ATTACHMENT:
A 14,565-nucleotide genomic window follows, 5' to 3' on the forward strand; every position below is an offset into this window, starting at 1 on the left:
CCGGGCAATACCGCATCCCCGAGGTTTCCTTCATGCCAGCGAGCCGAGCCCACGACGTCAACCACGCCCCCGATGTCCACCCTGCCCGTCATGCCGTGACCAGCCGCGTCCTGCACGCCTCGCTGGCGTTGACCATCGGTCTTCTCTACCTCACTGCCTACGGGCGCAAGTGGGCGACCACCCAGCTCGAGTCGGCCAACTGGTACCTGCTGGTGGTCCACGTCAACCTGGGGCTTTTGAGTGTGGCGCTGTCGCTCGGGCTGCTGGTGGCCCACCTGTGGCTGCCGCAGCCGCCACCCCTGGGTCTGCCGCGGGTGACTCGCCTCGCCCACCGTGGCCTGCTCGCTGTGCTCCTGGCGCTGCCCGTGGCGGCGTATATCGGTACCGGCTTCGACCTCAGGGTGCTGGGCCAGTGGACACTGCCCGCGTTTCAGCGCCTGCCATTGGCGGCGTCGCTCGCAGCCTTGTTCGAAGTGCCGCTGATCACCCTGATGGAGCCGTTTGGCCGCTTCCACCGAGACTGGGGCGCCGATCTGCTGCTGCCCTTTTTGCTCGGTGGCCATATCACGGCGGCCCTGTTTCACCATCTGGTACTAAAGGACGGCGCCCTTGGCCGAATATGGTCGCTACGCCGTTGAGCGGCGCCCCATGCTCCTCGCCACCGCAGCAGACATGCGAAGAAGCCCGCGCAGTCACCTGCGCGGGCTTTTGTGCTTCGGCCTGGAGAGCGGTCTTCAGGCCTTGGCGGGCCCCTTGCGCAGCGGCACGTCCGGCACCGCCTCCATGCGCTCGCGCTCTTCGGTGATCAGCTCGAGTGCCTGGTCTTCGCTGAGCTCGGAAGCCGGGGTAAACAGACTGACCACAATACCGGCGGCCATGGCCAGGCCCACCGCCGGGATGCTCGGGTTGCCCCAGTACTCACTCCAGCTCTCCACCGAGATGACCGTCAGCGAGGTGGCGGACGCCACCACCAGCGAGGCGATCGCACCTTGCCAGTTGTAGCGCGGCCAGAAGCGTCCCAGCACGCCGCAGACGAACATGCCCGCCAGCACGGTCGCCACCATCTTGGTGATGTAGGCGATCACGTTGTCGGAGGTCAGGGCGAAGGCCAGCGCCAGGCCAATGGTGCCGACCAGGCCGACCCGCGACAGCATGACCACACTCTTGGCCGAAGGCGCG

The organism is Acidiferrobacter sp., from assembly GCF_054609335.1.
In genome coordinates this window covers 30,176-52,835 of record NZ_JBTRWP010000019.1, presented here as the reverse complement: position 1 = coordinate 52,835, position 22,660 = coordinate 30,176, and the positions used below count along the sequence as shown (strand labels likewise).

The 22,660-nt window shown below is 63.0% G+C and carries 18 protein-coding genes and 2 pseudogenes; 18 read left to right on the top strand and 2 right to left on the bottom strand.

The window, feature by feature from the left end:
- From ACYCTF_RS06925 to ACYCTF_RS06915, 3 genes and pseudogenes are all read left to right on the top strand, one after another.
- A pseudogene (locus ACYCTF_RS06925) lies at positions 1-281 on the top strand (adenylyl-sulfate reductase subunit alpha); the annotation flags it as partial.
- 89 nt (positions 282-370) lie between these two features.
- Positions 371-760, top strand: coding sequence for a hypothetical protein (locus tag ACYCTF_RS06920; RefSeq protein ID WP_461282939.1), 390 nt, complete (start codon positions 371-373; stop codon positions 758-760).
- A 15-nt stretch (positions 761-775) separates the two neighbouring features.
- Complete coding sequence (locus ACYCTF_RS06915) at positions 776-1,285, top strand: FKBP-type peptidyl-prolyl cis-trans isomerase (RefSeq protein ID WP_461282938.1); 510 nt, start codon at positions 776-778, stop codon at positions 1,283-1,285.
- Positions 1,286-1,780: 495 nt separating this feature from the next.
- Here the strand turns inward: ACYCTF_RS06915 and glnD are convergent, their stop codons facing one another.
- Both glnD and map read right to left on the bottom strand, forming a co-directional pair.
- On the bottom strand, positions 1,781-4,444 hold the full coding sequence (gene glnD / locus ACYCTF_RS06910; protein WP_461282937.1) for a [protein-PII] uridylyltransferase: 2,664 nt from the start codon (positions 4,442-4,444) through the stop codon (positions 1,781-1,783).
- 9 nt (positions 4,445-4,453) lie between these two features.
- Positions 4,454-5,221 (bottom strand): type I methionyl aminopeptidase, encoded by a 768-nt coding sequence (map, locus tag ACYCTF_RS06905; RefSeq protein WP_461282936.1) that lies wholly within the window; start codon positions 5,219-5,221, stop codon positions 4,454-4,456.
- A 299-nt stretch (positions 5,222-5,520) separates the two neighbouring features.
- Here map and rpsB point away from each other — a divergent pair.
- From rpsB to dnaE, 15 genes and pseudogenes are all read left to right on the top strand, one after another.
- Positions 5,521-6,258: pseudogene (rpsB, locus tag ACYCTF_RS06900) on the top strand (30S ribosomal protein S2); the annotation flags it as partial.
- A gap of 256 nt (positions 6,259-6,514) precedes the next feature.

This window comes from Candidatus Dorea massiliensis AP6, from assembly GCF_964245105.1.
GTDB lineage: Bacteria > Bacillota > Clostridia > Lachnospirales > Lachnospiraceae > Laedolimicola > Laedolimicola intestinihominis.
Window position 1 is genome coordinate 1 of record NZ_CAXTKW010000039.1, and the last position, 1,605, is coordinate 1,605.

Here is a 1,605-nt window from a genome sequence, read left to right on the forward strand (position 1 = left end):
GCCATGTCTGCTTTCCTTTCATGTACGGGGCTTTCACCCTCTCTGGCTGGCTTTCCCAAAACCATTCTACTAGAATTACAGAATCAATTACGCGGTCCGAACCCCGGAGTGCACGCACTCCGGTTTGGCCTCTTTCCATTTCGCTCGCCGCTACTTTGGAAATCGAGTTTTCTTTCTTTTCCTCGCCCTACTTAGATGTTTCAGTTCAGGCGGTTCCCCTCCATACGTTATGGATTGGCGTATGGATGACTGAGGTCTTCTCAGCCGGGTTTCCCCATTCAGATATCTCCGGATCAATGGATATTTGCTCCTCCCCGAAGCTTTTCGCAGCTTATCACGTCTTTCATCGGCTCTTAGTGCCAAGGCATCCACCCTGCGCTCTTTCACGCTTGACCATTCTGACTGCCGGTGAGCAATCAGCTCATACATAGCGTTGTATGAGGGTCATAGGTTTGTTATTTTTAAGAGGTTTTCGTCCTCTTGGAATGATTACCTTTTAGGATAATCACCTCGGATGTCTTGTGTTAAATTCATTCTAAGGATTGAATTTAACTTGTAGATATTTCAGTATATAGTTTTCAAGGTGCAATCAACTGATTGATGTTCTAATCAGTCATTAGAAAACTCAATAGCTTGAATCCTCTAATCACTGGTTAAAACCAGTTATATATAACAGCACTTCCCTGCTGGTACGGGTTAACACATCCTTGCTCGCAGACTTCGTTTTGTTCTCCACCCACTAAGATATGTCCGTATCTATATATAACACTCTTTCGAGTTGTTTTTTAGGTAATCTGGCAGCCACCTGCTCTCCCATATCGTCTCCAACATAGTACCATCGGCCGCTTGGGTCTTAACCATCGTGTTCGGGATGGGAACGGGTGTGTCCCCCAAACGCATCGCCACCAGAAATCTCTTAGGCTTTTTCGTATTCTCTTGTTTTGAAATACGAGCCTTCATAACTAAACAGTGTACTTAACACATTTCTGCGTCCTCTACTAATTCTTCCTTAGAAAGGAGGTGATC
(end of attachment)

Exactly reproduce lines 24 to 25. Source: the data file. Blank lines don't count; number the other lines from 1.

This window comes from Candidatus Dorea massiliensis AP6, from assembly GCF_964245105.1.
GTDB lineage: Bacteria > Bacillota > Clostridia > Lachnospirales > Lachnospiraceae > Laedolimicola > Laedolimicola intestinihominis.